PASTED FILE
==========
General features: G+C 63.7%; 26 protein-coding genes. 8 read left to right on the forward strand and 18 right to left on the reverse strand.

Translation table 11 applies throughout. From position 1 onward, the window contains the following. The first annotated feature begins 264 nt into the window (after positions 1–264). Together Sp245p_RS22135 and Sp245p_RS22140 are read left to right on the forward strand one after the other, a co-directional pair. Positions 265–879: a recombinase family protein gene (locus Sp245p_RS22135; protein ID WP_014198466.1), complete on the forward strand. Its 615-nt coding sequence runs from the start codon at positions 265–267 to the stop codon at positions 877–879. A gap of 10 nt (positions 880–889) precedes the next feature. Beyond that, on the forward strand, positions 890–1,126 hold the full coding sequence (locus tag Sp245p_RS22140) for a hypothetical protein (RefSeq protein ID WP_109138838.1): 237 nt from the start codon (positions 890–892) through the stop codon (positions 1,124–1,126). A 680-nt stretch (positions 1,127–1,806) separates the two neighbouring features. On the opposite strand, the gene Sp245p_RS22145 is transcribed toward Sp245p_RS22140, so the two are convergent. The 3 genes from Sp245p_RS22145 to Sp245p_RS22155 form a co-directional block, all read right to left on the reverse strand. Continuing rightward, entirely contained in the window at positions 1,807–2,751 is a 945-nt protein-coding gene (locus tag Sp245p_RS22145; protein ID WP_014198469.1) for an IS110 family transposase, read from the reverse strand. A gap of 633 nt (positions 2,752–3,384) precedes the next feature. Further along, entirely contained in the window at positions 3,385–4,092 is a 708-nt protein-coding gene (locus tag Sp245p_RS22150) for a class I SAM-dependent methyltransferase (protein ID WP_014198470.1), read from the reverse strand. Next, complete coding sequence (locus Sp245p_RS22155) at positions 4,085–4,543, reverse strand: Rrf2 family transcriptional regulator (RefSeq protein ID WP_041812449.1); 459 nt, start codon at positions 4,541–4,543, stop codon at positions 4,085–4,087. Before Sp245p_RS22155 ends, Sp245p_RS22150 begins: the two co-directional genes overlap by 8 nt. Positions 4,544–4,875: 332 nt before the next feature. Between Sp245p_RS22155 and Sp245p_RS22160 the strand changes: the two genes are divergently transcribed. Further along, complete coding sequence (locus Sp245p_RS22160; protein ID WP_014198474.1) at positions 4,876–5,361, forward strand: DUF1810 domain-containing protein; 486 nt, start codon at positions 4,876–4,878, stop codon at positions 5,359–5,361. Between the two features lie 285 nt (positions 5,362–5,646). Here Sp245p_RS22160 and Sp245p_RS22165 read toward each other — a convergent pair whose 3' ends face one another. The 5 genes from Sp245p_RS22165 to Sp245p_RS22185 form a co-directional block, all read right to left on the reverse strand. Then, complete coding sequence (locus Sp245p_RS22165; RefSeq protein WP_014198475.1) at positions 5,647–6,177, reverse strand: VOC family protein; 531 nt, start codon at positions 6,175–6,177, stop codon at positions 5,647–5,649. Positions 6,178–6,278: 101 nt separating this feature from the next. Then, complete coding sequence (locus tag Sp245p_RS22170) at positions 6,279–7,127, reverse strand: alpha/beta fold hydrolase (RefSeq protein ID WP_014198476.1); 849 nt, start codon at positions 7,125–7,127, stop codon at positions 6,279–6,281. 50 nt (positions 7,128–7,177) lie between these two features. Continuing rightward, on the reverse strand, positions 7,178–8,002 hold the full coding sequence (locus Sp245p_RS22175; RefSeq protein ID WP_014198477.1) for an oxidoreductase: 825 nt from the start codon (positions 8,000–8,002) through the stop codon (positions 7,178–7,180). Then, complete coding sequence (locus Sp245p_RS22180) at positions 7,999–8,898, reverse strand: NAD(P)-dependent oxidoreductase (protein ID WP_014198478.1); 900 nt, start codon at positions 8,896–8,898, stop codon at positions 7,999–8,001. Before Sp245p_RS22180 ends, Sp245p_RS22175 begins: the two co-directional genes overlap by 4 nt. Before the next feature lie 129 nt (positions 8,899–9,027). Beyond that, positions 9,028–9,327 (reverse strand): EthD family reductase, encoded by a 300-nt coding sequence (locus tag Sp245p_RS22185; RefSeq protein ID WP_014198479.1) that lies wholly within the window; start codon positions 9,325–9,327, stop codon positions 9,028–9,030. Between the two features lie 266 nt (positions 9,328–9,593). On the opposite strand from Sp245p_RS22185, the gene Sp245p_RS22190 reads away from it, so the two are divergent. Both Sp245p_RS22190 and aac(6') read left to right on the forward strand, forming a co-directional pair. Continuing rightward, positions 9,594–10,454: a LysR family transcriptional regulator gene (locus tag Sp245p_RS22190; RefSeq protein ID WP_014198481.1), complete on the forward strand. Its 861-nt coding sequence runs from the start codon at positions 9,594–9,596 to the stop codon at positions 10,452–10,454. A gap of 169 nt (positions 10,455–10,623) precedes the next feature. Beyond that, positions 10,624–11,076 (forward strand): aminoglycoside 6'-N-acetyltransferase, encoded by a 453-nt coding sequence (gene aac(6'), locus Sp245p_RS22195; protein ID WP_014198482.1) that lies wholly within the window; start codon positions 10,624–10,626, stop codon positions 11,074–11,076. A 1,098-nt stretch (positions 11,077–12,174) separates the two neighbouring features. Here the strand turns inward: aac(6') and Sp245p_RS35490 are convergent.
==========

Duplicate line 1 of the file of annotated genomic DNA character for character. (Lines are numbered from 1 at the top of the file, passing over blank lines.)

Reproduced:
General features: G+C 63.7%; 26 protein-coding genes. 8 read left to right on the forward strand and 18 right to left on the reverse strand.